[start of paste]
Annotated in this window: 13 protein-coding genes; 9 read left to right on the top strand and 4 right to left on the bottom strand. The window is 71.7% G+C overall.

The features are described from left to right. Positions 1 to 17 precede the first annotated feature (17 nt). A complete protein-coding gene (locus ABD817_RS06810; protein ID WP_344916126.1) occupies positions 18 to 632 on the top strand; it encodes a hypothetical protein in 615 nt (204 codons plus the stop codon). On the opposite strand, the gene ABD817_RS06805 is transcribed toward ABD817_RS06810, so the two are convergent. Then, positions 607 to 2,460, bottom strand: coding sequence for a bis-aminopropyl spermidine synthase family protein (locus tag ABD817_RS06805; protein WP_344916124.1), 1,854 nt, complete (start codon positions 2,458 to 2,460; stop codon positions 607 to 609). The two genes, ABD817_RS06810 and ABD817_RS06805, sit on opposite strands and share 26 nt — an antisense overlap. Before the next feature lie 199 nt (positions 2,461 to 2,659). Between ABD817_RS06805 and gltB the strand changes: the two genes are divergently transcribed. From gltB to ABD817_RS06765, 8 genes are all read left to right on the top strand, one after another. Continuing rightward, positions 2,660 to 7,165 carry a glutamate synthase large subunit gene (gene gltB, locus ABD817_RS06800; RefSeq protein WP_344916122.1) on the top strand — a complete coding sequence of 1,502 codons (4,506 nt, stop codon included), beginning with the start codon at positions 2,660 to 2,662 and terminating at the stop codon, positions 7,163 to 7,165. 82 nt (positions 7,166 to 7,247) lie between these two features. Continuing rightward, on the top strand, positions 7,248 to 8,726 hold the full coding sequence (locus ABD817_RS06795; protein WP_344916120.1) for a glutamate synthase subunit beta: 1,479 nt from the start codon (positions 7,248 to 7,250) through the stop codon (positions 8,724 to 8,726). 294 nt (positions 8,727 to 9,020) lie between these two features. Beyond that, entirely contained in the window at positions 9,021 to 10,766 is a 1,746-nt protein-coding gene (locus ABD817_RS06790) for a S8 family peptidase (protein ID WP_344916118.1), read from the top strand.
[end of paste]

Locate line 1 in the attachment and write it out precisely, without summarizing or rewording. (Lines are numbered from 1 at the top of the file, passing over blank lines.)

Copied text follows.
Annotated in this window: 13 protein-coding genes; 9 read left to right on the top strand and 4 right to left on the bottom strand. The window is 71.7% G+C overall.